Enzymes in the Mycobacterium tuberculosis MEP and CoA Pathways Targeted for Structure-Based Drug Design
2012 (English)Doctoral thesis, comprehensive summary (Other academic)
Tuberculosis, caused by the pathogenic bacteria Mycobacterium tuberculosis, is one of the most widespread and deadly infectious diseases today. Treatment of tuberculosis relies on antibiotics that were developed more than 50 years ago. These are now becoming ineffective due to the emergence of antibiotic resistant strains of the bacteria.
The aim of the research in this thesis was to develop new antibiotics for tuberculosis treatment. To this end, we targeted enzymes from two essential biosynthetic pathways in M. tuberculosis for drug development. The methylerythritol phosphate (MEP) pathway synthesizes a group of compounds called isoprenoids. These compounds have essential roles in all living organisms. The fact that humans utilize a different pathway for isoprenoid synthesis makes the MEP pathway enzymes attractive targets for drug development. We have determined the structures of two essential enzymes from this pathway by X-ray crystallography: 1-deoxy-D-xylulose 5-phosphate reductoisomerase (DXR) and 2-C-methyl-D-erythritol 4-phosphate cytidylyltransferase (IspD). These are the first structures of these enzymes from M. tuberculosis. Additionally, structures of the IspD enzyme from the related bacteria Mycobacterium smegmatis were determined. We have characterized these enzymes and evaluated the efficiency of a number of inhibitors of the DXR enzyme by biochemical methods. Crystal structures of DXR in complex with some of these inhibitors were also determined.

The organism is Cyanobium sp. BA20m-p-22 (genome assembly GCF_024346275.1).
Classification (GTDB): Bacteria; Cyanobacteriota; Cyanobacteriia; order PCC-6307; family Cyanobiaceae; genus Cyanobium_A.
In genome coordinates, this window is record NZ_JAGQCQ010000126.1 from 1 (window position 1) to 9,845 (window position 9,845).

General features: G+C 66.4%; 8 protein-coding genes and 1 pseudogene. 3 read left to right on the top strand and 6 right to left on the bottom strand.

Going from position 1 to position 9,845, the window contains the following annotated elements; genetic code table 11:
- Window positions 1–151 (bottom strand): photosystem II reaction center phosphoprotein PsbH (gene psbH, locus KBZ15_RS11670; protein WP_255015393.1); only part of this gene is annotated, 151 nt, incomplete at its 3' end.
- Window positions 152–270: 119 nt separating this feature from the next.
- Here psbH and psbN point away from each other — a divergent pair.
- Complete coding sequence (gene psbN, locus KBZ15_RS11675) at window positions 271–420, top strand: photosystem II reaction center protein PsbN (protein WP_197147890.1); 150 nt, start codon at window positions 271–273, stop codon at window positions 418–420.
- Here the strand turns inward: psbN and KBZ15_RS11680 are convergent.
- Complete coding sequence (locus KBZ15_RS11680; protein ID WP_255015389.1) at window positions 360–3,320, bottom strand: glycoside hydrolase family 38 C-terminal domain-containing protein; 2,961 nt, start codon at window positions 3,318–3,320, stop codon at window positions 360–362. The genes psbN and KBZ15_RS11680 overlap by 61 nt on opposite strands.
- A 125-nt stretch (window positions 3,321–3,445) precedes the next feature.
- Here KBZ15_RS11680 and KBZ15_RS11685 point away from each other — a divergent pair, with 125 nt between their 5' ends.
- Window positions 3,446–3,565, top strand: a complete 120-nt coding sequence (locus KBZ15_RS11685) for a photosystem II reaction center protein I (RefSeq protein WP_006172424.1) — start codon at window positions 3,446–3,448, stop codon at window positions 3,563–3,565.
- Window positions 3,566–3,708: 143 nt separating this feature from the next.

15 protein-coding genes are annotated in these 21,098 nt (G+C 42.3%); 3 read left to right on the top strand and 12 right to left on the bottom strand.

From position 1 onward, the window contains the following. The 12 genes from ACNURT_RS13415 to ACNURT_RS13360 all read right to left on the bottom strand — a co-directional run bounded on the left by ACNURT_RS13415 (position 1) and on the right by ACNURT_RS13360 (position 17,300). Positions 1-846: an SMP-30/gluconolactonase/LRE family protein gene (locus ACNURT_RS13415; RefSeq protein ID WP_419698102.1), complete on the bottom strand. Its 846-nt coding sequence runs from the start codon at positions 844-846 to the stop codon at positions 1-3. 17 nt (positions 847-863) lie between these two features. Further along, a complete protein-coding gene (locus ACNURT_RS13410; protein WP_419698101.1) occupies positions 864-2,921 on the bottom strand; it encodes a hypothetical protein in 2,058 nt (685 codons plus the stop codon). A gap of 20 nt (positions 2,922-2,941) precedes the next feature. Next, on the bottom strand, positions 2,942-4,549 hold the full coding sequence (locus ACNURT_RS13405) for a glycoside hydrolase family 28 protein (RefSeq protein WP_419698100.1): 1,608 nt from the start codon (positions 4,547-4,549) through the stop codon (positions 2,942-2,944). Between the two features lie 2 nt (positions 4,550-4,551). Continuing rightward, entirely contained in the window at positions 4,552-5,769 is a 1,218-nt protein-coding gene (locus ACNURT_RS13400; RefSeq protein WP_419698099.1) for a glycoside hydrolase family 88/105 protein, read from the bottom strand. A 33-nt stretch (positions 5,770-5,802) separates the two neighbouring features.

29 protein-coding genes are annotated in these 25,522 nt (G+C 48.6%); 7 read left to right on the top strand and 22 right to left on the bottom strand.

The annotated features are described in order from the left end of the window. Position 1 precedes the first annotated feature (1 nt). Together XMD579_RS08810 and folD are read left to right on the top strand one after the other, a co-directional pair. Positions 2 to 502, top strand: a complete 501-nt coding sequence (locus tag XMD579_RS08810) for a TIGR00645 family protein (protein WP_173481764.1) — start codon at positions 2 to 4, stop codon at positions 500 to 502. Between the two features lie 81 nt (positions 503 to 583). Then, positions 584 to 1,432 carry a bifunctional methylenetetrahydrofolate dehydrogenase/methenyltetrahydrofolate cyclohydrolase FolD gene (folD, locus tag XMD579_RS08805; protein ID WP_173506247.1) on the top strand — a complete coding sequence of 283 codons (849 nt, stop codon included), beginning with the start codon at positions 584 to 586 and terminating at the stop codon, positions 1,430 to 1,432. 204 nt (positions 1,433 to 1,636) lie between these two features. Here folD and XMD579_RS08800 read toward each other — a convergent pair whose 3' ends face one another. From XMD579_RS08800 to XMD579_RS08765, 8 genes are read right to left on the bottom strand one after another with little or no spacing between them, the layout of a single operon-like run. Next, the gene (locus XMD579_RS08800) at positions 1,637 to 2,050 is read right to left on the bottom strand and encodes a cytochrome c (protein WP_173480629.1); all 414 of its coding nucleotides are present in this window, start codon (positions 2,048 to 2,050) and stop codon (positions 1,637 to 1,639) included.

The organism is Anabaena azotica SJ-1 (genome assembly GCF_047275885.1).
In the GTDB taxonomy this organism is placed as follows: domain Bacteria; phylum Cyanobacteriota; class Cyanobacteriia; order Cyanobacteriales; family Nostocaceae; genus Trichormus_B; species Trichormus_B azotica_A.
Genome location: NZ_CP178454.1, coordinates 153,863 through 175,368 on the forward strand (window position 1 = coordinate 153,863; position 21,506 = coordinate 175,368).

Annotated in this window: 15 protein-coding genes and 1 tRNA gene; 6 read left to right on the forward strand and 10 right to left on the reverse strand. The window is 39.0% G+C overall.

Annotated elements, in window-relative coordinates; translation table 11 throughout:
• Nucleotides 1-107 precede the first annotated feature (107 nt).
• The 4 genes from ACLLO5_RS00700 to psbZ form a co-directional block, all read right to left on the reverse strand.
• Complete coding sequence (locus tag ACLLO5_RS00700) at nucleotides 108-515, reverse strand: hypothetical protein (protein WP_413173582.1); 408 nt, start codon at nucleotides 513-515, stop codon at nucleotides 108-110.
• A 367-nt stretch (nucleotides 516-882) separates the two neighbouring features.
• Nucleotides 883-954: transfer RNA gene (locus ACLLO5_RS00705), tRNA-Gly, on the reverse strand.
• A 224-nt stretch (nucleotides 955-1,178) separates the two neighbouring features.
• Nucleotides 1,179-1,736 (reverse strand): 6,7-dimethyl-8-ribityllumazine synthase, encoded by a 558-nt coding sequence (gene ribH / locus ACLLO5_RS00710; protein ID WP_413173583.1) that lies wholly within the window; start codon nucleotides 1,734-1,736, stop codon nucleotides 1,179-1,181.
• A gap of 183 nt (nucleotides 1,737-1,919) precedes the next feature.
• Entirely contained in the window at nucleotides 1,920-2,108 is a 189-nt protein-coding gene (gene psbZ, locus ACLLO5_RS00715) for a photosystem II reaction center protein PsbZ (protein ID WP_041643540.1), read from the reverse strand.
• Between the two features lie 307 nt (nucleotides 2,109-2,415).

The second pathway of interest for drug development is the universal pathway for Coenzyme A biosynthesis. Enzymes in this pathway have essential roles in all living organisms. However, the bacterial enzymes have little similarity to the human homologues. We have determined a number of structures of the M. tuberculosis pantothenate kinase (PanK), the regulatory enzyme of this pathway, in complex with two new classes of inhibitory compounds, and evaluated these by biochemical methods.
The structures and biochemical characterization of these enzymes provide us with detailed information about their functions and broadens our knowledge of these bacteria. Biochemical and structural information about new inhibitors of these enzymes serve as a starting point for future development of antibiotics against tuberculosis.
Place, publisher, year, edition, pages
Uppsala: Acta Universitatis Upsaliensis, 2012. , 65 p.
Digital Comprehensive Summaries of Uppsala Dissertations from the Faculty of Science and Technology, ISSN 1651-6214 ; 949
Tuberculosis, Mycobacterium tuberculosis, MEP pathway, CoA pathway, drug development, crystal structure, DXR, IspD, PanK
Structural Biology Biochemistry and Molecular Biology
Research subject Biochemistry; Molecular Biology
IdentifiersURN: urn:nbn:se:uu:diva-179057ISBN: 978-91-554-8416-3OAI: oai:DiVA.org:uu-179057DiVA: diva2:543281
2012-09-21, B42, Biomedical Center, Husargatan 3, Uppsala, 13:00 (English)
Hunter, William N.
Jones, T. AlwynUnge, TorstenMowbray, Sherry L.
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